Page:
There's more than one way to keep an in-transit family happy, as this year's finalists for the family-friendly airline award demonstrate
Whether it's your first time or you've had plenty of experience, choosing an airline for a family trip is not an easy task.
Things that didn't matter when you were young and single become vital when travelling with children, especially young ones who have the potential to scream or nag half the way to London.
There are so many things to consider: flight times, seating arrangements, meals, entertainment and even the logistics of getting small children from one end of an airport to the other.
The family-friendly airline award 2012 has named three airlines as being the most "family-friendly" in the world, including our very own Virgin Australia.
Parents shouldn't be afraid to ask for help.
The award, which is run by the Kids First Fund (kidsfirstfund.org), brought together a panel of high-profile travel industry executives to choose the finalists, which were Virgin Australia, American Airlines and Gulf Air.
So what are the factors that helped secure the airlines a place in the top three?
Virgin Australia was recognised for its efforts through its Velocity frequent flyer program, which the Kids First Fund panel found provided "real and tangible benefits" such as families being able to pool their points and combine status credits to earn elite benefits more easily.
Under the program, new parents are also given the option to pause their membership for six months to avoid the loss of status when they find themselves flying less.
"Within weeks of launching the family benefits, elite members increased their flying behaviour with Virgin Australia by 20 per cent," the Kids First Fund says.
Gulf Air was recognised for a "comprehensive approach to serving families" through a range of services on the ground and in the air.
The airline has Sky Nannies, who are there to help parents with children on-board the aircraft; it provides video games on portable media players and has special check-in counters that bring children up to the eye level of the check-in staff.
American Airlines was recognised not for its on-board children's facilities but for its Kids in Need program, which provides worldwide support for children and families in need, as well as organisations that improve the quality of life for children.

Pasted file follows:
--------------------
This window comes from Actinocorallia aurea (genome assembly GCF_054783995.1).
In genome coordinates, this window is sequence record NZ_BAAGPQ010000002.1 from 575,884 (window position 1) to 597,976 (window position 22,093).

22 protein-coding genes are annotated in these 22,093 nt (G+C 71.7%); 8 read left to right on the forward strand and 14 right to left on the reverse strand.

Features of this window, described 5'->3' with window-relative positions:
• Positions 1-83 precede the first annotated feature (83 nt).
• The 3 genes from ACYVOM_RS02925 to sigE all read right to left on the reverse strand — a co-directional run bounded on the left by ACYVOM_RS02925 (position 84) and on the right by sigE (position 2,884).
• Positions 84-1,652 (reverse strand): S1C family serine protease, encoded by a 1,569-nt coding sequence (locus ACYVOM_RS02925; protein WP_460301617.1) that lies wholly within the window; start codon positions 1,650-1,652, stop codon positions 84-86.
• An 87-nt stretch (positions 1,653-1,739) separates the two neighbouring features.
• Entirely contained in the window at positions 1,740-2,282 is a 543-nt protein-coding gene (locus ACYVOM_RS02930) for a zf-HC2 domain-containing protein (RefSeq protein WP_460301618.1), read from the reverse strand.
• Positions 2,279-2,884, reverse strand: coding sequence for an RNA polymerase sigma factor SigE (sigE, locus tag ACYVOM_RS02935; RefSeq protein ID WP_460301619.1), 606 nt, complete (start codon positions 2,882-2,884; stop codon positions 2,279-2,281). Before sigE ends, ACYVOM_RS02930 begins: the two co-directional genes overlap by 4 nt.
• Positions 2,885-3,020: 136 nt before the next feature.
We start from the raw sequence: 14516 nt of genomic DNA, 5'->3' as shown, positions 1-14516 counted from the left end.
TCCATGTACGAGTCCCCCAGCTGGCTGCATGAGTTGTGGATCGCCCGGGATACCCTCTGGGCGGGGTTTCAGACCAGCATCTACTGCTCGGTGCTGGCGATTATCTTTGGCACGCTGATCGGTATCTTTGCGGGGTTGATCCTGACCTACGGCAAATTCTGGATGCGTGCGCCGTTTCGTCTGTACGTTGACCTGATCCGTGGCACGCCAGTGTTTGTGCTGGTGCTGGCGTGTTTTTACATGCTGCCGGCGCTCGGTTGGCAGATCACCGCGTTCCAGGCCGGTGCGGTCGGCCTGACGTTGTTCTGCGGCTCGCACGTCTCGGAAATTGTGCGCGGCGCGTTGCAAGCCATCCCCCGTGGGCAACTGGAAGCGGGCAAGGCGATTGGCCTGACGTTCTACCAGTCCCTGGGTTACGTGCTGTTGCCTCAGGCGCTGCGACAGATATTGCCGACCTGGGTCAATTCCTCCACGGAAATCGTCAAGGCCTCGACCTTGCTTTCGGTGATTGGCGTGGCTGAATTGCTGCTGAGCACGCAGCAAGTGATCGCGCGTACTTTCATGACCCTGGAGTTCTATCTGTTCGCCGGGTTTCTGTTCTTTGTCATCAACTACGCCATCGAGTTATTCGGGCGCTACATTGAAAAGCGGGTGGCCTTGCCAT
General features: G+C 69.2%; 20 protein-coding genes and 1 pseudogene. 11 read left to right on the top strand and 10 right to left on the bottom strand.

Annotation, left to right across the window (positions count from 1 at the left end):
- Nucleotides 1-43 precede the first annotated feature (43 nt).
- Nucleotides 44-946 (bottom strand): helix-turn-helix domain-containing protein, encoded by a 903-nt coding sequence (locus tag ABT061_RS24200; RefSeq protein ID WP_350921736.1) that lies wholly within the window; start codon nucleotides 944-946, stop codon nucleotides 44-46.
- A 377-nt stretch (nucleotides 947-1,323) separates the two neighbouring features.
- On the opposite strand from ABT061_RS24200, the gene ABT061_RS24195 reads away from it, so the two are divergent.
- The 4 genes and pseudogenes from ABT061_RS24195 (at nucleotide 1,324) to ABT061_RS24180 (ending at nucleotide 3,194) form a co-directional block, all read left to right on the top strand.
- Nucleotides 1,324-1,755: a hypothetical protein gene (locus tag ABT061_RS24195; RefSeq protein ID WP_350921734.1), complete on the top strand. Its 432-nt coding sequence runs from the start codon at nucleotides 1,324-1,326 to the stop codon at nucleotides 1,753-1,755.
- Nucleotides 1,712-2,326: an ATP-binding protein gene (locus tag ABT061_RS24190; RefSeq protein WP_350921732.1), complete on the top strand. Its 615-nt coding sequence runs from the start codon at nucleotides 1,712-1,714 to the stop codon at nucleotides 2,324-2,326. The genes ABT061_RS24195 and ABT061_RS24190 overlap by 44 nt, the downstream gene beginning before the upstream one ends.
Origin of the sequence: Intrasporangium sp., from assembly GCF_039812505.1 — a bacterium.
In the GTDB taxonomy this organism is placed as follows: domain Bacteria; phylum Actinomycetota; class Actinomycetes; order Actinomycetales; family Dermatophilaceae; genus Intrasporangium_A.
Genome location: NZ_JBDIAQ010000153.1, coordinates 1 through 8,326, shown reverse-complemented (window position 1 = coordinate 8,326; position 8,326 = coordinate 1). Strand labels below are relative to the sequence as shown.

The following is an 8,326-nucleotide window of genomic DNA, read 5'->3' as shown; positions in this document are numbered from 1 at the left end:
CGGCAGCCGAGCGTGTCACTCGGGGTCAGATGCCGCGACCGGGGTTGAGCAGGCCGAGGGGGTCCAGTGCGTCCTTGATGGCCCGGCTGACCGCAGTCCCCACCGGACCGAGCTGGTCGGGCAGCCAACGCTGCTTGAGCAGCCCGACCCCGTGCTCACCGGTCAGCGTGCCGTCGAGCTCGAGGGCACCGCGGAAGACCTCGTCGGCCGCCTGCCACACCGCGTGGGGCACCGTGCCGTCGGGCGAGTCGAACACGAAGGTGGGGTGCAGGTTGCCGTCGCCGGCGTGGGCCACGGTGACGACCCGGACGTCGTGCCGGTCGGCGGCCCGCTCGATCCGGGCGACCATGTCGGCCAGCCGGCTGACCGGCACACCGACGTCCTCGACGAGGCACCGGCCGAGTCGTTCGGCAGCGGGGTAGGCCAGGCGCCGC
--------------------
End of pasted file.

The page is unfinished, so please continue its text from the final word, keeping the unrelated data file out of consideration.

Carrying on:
Last year, members of the airline's frequent flyer program donated about 117 million frequent flyer miles, helping more than 270 children and their families.
With such a mixed bag of attributes among these carriers, are we any the wiser about what makes an airline "family-friendly"?
Do we care about our frequent flyer status and charitable standing, or do we really just want a peaceful flight?
A Lonely Planet author and mother, Jayne D'Arcy, says there are only two things that are really important when travelling with children: guaranteed bassinets for infants and in-seat televisions for older children.
"My son gets really upset if there's no television in the seat ... that's the one thing that I would check before booking," she says. "And with an infant, getting a confirmed bassinet is really important."
D'Arcy says another thing that can make a big difference to families is airlines allowing strollers to be taken to the boarding gate and then making sure they're delivered quickly at the other end.
"It's horrible standing there waiting for your pusher, when everyone else has gone," she says.
On-board the plane, D'Arcy believes crews on many airlines could do a lot more to assist parents.
"There are always one or two kids who just won't stop crying and I rarely see flight attendants going and helping and offering advice," she says.
"I think they should be a bit more proactive in helping parents, especially if the child is screaming because their ears hurt and the parents need some advice.
"Parents shouldn't be afraid to ask for help, especially if they're travelling solo."
D'Arcy says she has tried on-board nannies but found them to be little help.
Her best experiences, in terms of the most helpful cabin crew, have been on Jetstar.
D'Arcy says she puts little value in the children's activity packs handed out by airlines, saying they "always seem to be in the same state when we arrive as when they were given out".
Nor is she a fan of children's meals, which she says are usually overly packaged and less interesting than the adult meals.
An expert's travel tip
Lonely Planet author Jayne D'Arcy recommends parents always put children in the window seat — and not just for the view.
D'Arcy, who has done countless flights with her son, says she recently had something heavy fall out of an overhead locker onto her son, who was sitting in the aisle seat.
Having flight attendants going up and down the aisle with hot food and drinks is another reason to make sure kids are safe and sound in the window seat, she says.
Which airline do you think is best for flying with children? Share on the Essential Kids Forums.